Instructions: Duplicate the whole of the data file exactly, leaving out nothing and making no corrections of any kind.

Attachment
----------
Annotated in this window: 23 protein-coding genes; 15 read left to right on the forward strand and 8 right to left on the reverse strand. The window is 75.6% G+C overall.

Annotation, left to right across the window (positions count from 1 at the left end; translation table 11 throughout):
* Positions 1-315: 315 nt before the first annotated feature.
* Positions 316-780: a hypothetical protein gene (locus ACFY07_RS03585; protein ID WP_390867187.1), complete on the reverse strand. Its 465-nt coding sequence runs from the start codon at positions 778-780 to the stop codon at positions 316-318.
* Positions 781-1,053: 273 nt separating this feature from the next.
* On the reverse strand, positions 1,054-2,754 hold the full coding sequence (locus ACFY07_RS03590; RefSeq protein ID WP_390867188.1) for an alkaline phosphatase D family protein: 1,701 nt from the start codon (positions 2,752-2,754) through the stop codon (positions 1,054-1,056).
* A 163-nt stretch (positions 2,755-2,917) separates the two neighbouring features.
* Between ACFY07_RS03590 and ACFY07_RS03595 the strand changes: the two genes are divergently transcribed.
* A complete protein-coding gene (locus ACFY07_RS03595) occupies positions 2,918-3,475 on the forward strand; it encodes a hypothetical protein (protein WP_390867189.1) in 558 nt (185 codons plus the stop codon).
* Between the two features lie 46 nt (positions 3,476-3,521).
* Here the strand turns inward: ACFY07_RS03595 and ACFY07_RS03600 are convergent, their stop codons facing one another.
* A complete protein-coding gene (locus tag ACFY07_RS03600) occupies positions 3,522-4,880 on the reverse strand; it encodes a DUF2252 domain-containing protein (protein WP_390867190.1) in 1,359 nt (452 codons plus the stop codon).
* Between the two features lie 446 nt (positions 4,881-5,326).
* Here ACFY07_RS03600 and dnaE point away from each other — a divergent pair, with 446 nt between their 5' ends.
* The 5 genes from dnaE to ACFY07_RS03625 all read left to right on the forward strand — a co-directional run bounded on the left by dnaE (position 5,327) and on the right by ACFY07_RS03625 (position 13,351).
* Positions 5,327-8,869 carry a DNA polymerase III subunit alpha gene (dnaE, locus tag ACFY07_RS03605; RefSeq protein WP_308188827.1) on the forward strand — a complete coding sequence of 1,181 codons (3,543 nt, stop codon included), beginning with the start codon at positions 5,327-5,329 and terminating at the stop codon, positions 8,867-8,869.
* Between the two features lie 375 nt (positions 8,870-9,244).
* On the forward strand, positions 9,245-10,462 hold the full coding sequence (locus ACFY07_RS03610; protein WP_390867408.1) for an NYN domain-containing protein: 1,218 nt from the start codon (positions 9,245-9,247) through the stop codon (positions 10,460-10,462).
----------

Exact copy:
Annotated in this window: 23 protein-coding genes; 15 read left to right on the forward strand and 8 right to left on the reverse strand. The window is 75.6% G+C overall.

Annotation, left to right across the window (positions count from 1 at the left end; translation table 11 throughout):
* Positions 1-315: 315 nt before the first annotated feature.
* Positions 316-780: a hypothetical protein gene (locus ACFY07_RS03585; protein ID WP_390867187.1), complete on the reverse strand. Its 465-nt coding sequence runs from the start codon at positions 778-780 to the stop codon at positions 316-318.
* Positions 781-1,053: 273 nt separating this feature from the next.
* On the reverse strand, positions 1,054-2,754 hold the full coding sequence (locus ACFY07_RS03590; RefSeq protein ID WP_390867188.1) for an alkaline phosphatase D family protein: 1,701 nt from the start codon (positions 2,752-2,754) through the stop codon (positions 1,054-1,056).
* A 163-nt stretch (positions 2,755-2,917) separates the two neighbouring features.
* Between ACFY07_RS03590 and ACFY07_RS03595 the strand changes: the two genes are divergently transcribed.
* A complete protein-coding gene (locus ACFY07_RS03595) occupies positions 2,918-3,475 on the forward strand; it encodes a hypothetical protein (protein WP_390867189.1) in 558 nt (185 codons plus the stop codon).
* Between the two features lie 46 nt (positions 3,476-3,521).
* Here the strand turns inward: ACFY07_RS03595 and ACFY07_RS03600 are convergent, their stop codons facing one another.
* A complete protein-coding gene (locus tag ACFY07_RS03600) occupies positions 3,522-4,880 on the reverse strand; it encodes a DUF2252 domain-containing protein (protein WP_390867190.1) in 1,359 nt (452 codons plus the stop codon).
* Between the two features lie 446 nt (positions 4,881-5,326).
* Here ACFY07_RS03600 and dnaE point away from each other — a divergent pair, with 446 nt between their 5' ends.
* The 5 genes from dnaE to ACFY07_RS03625 all read left to right on the forward strand — a co-directional run bounded on the left by dnaE (position 5,327) and on the right by ACFY07_RS03625 (position 13,351).
* Positions 5,327-8,869 carry a DNA polymerase III subunit alpha gene (dnaE, locus tag ACFY07_RS03605; RefSeq protein WP_308188827.1) on the forward strand — a complete coding sequence of 1,181 codons (3,543 nt, stop codon included), beginning with the start codon at positions 5,327-5,329 and terminating at the stop codon, positions 8,867-8,869.
* Between the two features lie 375 nt (positions 8,870-9,244).
* On the forward strand, positions 9,245-10,462 hold the full coding sequence (locus ACFY07_RS03610; protein WP_390867408.1) for an NYN domain-containing protein: 1,218 nt from the start codon (positions 9,245-9,247) through the stop codon (positions 10,460-10,462).